The 29-year-old has featured in all 11 games for the capital club this season, one more than he managed in the whole of last term. He has started nine of them, all but one alongside co-captain Grant Gilchrist in the second row, and impressed with his lineout prowess and athleticism around the field.
The former Harlequin’s consistent excellence has propelled him back into Scotland contention after making his debut on the 2022 summer tour of Argentina and winning a third cap off the bench in their final autumn Test later that year – also against the Pumas – before falling out of favour.
With Leicester’s Cameron Henderson ruled out for the rest of season with a knee injury and Jonny Gray yet to make his return for Exeter, Gregor Townsend is assessing his back-up options for the more established Richie Gray, Grant Gilchrist and Scott Cummings as the head coach prepares to announce his Six Nations squad on Tuesday.
Young’s form seems likely to be rewarded, a pre-season chat with Everitt after the South African’s arrival last summer having ignited a change in the 6ft 7in Borderer’s approach.
“We had a conversation at the beginning of the season and chatted about where he wanted to go,” Everitt said. “Obviously he was not happy with the amount of game time he had in the previous campaign but ultimately it’s the player who has responsibility for the amount of time he gets. He needs to perform in training and on a Saturday, and if he’s consistent and one of the top performers in his position, he will get recognised. That is what Glen wanted and that is what he’s got.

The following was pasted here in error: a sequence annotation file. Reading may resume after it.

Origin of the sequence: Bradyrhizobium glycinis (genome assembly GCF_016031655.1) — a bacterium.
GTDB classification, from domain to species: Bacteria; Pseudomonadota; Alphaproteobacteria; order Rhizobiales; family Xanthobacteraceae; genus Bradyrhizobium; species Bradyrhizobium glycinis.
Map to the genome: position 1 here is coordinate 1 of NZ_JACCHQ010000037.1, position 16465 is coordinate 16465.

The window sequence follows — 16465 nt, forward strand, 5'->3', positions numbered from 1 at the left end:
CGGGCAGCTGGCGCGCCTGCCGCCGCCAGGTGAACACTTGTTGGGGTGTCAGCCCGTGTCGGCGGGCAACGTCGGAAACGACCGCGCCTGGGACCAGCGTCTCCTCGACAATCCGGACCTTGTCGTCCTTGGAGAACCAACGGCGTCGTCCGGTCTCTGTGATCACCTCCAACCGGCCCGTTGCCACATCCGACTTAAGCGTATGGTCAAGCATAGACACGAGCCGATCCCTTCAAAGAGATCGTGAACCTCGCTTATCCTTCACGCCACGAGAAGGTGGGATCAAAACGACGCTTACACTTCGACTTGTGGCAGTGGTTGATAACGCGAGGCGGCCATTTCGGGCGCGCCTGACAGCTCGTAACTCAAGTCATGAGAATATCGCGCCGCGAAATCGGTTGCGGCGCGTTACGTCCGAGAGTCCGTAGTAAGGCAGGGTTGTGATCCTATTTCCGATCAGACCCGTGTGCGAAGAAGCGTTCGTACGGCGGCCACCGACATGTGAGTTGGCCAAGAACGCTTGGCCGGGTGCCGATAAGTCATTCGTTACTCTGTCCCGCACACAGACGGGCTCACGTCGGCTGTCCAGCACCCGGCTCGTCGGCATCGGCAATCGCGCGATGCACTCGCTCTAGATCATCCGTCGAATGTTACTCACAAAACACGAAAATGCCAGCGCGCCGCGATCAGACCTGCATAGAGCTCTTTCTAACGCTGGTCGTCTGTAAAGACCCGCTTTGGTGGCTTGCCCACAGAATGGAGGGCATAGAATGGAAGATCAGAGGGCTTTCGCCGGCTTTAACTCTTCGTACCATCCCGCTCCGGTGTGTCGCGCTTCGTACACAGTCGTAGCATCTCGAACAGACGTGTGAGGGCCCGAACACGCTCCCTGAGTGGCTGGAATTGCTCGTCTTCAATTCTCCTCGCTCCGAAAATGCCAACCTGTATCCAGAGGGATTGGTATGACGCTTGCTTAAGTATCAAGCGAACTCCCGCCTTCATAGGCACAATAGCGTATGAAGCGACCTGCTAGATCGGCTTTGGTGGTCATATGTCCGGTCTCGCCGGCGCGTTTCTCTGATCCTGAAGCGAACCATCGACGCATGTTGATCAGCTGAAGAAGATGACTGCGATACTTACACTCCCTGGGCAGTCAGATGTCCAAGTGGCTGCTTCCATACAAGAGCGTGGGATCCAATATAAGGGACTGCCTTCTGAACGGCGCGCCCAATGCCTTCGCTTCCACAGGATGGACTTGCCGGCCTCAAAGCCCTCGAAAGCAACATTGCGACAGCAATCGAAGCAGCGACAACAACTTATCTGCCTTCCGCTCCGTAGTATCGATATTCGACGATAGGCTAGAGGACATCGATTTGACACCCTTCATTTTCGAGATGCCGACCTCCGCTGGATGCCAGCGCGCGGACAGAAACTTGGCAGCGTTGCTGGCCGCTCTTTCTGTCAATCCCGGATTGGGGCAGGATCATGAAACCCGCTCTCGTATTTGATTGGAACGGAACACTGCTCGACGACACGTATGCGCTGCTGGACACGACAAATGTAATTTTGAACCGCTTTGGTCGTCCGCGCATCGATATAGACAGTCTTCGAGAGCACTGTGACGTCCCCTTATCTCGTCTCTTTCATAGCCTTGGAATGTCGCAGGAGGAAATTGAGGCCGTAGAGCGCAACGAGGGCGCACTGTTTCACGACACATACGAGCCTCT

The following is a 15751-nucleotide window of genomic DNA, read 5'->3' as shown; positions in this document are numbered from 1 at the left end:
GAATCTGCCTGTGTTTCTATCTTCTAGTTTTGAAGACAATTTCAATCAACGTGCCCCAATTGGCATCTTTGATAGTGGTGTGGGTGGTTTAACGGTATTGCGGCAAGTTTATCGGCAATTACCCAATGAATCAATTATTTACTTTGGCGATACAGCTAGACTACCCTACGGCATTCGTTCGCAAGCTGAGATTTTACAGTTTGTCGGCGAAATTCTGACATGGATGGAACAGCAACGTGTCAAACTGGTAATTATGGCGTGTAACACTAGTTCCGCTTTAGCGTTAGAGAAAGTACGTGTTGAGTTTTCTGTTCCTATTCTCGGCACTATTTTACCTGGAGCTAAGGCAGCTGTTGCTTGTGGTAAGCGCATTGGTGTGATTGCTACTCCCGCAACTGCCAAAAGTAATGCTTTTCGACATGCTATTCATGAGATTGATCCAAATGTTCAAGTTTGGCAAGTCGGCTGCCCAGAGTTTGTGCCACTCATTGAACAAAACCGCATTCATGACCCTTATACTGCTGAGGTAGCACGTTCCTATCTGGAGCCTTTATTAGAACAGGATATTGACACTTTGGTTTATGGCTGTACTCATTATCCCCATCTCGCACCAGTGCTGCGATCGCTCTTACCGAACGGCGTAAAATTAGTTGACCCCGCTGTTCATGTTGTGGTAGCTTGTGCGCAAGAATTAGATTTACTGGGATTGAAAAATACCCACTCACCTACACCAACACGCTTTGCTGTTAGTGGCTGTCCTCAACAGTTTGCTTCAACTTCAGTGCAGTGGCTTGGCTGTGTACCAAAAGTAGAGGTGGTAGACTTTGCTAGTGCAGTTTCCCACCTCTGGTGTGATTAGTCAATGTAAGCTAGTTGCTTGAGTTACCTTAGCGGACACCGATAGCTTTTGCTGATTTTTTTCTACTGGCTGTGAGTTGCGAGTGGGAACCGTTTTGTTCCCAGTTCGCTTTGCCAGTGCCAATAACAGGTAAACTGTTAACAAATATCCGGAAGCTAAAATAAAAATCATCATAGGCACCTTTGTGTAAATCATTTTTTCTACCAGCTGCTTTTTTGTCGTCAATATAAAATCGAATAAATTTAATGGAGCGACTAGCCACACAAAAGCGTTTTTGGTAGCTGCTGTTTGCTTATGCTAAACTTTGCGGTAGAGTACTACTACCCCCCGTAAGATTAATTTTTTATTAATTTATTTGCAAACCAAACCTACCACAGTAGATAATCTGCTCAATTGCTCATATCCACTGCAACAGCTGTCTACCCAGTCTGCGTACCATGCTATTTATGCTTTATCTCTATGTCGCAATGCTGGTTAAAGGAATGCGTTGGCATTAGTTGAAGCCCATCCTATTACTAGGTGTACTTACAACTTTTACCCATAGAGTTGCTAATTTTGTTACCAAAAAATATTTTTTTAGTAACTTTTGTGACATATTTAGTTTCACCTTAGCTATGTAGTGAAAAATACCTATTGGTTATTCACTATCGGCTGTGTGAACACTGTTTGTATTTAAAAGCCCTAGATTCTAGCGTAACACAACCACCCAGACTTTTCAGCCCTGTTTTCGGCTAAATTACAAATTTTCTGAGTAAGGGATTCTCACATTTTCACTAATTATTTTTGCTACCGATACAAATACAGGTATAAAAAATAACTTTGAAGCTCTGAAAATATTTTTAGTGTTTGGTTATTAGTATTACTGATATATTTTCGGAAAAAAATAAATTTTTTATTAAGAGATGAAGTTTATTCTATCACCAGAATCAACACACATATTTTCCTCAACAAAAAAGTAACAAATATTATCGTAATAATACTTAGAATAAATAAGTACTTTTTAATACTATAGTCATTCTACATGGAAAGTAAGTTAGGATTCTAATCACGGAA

“He has worked extremely hard to get to where he is now and the form is in, so much so that we can select him at blindside flanker. His lineout contesting is one of his great strengths.
“He may be 29 but there are positions to challenge for and he would certainly love to play for Scotland – that is his motivation. He’s a family man and wears his heart on his sleeve and his work-rate and effort is to be commended.
“He needed to work on his effort off the ball to get himself into better positions to carry, and also on his physicality in his ball carrying. When you look at the line-break in our last game against Glasgow when we broke down the left wing with Ali Price, Glen was one of the first players there – in the number four jersey – so he has really responded and he is enjoying his rugby at the moment.
“His set-piece is his strength and he’s comfortable calling the lineout when Grant Gilchrist isn’t there. At the same time, he’s versatile and athletic and mobile, and blindside is a good option for him when we have stock in the lock positions.”
Young has been moved to the No.6 jersey for Saturday’s sold-out European Challenge Cup fixture against Gloucester at the Hive Stadium. That versatility may prove key to maintaining a regular place now that Sam Skinner, another Scotland lock, has returned to fitness.
The former Exeter Chief missed the first half of the campaign with a knee injury but makes his return on Saturday. Although he only has one match to prove his fitness before Townsend names his squad, Everitt believes the 28-year-old, capped 30 times, has credit in the bank.
“With the experience and quality of a player like Sam, I’m sure he will always be on the national team’s radar,” Everitt added. “Unfortunately he had a setback in his return to play and was out for longer than expected.
“But he’s got this game to show what he is worth. He also had 30 minutes against Glasgow ‘A’ in the week prior to the game [against Glasgow] at Murrayfield and did some good things in that game, when Gregor was there watching.
“Sometimes as a coach you will always go back to the players you know and trust. I’m sure Sam and Gregor have a good relationship and hopefully he does enough to convince Gregor he is the man for the job.”